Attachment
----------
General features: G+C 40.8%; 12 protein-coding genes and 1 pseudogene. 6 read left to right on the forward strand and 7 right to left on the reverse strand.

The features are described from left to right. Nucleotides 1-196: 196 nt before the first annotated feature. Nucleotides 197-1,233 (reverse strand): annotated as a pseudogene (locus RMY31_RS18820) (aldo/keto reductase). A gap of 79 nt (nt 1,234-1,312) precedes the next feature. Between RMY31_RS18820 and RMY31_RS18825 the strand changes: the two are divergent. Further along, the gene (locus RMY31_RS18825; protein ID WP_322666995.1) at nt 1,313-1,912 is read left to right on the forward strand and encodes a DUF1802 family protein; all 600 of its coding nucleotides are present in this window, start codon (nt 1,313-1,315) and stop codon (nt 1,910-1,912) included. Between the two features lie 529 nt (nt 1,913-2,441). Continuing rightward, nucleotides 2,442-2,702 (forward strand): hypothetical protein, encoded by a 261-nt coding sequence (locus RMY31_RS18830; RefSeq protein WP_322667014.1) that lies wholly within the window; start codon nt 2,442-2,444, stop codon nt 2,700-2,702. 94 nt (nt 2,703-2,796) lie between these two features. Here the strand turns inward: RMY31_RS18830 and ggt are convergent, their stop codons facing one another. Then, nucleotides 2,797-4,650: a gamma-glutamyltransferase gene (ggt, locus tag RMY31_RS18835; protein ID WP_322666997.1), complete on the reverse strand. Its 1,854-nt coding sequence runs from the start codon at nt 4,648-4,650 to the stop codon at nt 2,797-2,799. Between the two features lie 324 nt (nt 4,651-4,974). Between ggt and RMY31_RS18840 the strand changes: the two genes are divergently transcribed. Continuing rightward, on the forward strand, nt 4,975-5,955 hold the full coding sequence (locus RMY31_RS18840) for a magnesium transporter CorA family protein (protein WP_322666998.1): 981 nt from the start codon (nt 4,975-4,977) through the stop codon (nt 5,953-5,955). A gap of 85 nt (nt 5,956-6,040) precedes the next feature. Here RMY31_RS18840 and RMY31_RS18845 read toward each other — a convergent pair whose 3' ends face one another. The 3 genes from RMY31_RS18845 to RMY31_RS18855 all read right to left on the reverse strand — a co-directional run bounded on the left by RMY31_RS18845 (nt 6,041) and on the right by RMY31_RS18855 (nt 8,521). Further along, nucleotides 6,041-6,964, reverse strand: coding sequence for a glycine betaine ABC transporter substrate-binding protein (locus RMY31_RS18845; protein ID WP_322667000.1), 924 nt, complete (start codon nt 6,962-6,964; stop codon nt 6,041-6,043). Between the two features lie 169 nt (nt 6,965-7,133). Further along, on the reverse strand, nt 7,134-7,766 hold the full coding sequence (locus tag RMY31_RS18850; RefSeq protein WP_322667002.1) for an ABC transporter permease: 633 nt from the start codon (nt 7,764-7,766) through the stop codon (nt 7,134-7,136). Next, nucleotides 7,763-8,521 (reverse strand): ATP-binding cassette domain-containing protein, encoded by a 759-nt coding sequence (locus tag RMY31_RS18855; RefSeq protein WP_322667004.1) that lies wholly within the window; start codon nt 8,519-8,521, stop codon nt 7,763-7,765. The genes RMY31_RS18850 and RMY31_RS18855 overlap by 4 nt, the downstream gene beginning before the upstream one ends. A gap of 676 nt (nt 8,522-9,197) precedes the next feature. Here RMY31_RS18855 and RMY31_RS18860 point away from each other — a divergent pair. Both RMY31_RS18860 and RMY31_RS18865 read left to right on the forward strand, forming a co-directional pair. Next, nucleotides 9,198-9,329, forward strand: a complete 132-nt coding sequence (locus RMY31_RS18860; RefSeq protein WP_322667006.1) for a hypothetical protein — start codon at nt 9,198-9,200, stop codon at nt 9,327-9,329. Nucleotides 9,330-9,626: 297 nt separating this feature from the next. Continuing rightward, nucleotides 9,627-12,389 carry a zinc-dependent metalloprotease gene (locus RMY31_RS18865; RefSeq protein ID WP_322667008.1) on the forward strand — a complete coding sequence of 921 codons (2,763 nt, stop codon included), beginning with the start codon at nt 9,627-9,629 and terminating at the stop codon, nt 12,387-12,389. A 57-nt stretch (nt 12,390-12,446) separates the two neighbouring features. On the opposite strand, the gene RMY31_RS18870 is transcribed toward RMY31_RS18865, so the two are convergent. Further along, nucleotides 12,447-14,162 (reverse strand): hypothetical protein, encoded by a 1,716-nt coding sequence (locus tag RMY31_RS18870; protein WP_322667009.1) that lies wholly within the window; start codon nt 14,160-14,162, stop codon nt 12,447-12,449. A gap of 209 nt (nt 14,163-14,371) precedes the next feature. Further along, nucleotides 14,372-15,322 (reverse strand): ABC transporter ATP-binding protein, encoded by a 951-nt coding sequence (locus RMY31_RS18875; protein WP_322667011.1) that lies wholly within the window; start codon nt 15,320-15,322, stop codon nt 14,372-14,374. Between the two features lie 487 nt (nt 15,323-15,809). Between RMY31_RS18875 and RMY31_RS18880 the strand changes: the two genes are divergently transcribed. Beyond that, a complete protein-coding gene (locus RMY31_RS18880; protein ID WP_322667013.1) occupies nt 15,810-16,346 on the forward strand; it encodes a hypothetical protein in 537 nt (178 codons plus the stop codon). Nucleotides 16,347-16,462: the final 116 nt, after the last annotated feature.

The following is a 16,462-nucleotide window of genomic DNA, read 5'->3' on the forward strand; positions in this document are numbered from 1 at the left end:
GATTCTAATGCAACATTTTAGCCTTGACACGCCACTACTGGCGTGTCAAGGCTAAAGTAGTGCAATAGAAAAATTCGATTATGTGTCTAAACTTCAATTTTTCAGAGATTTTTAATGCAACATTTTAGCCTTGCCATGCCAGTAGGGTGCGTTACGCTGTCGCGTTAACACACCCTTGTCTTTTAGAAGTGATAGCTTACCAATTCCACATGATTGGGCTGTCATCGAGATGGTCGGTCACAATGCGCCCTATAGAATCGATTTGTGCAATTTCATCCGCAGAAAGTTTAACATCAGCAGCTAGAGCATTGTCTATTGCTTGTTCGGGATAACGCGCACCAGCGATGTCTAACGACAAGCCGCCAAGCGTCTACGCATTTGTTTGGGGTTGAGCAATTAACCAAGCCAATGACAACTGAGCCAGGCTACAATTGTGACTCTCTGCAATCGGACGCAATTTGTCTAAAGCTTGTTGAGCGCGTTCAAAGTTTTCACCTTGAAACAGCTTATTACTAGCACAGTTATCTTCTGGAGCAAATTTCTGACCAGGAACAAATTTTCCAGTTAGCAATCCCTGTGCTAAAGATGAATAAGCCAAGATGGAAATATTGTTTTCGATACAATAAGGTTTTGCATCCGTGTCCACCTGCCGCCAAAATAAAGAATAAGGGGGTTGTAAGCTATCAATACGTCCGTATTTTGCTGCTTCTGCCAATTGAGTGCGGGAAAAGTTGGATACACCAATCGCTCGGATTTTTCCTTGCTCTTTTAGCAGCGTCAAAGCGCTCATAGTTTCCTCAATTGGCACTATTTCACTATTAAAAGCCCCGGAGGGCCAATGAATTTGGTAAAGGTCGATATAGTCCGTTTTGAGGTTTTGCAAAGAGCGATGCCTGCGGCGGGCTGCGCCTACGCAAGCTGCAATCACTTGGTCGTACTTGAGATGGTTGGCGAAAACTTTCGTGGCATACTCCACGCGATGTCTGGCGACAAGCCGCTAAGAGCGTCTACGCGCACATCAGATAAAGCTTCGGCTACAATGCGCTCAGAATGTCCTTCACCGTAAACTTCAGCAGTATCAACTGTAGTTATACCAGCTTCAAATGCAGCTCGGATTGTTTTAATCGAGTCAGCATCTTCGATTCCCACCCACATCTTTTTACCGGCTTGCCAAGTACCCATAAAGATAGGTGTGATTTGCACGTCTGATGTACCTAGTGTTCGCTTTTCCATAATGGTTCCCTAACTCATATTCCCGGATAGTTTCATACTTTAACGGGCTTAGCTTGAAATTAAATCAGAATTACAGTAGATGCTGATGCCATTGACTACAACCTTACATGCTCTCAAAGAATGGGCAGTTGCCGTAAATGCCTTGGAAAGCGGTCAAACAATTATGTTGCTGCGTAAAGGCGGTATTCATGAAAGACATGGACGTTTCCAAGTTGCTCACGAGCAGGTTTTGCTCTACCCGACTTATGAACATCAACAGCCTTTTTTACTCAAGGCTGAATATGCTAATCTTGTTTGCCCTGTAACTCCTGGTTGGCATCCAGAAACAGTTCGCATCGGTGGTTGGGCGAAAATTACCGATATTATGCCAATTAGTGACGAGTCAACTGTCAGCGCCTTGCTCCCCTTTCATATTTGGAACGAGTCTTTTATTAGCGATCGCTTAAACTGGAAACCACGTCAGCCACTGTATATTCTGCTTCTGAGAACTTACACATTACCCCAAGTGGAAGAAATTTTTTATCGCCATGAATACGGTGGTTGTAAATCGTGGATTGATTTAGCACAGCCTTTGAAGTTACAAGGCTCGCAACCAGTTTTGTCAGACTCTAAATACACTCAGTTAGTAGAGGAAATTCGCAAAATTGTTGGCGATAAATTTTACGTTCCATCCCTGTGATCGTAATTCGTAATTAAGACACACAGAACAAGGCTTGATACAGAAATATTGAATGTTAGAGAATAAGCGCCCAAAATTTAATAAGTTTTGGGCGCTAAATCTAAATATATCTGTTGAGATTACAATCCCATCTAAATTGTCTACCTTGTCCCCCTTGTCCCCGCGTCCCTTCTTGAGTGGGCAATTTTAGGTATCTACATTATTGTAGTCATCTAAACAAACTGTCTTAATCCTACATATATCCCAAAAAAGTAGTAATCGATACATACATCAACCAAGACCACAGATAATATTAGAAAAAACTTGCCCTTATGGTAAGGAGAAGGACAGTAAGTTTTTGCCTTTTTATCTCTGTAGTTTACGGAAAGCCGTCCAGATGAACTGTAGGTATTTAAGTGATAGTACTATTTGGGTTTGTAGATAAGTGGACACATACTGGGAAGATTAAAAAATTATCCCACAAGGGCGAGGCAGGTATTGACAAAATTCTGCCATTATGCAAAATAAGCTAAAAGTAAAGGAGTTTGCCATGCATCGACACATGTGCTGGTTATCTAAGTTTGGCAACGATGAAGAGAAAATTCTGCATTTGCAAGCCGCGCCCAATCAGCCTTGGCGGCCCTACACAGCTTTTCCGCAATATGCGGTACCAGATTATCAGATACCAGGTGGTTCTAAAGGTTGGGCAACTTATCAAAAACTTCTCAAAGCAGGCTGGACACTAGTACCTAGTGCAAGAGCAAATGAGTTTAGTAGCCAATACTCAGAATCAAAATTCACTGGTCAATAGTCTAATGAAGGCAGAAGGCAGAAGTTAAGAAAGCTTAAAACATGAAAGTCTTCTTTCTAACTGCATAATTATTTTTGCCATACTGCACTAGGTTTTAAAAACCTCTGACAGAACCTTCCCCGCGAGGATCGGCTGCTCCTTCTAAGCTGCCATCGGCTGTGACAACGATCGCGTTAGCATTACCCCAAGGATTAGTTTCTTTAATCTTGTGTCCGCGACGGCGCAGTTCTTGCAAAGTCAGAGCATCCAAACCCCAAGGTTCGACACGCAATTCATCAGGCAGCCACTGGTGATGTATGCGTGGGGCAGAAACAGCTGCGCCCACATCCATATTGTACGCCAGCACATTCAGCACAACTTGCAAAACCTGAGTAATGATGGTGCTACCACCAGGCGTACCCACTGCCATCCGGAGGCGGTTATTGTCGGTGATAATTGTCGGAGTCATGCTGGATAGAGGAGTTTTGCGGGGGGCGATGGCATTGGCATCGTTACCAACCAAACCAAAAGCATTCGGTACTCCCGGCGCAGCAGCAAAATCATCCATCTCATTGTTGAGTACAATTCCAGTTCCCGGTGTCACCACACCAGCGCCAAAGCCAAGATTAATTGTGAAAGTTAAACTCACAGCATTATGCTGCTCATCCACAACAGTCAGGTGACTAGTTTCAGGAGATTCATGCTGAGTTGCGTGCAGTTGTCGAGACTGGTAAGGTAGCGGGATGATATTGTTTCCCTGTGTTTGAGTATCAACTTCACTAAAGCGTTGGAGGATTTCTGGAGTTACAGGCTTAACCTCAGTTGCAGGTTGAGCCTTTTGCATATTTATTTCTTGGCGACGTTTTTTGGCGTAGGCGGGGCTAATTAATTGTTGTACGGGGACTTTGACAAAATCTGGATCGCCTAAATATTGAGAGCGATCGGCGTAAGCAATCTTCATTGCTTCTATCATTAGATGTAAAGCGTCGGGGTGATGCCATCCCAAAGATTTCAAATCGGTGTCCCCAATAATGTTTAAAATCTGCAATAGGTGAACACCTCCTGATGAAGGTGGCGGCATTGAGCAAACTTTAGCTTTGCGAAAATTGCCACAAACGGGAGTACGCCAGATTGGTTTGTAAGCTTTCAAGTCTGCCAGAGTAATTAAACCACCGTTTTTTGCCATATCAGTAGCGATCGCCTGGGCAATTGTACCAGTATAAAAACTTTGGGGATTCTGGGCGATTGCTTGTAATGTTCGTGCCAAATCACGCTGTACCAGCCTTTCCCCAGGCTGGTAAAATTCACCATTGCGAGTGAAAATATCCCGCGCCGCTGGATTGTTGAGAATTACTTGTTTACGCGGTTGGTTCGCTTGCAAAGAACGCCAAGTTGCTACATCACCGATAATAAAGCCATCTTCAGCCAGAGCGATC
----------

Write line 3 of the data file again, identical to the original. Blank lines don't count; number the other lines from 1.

The following is a 16,462-nucleotide window of genomic DNA, read 5'->3' on the forward strand; positions in this document are numbered from 1 at the left end: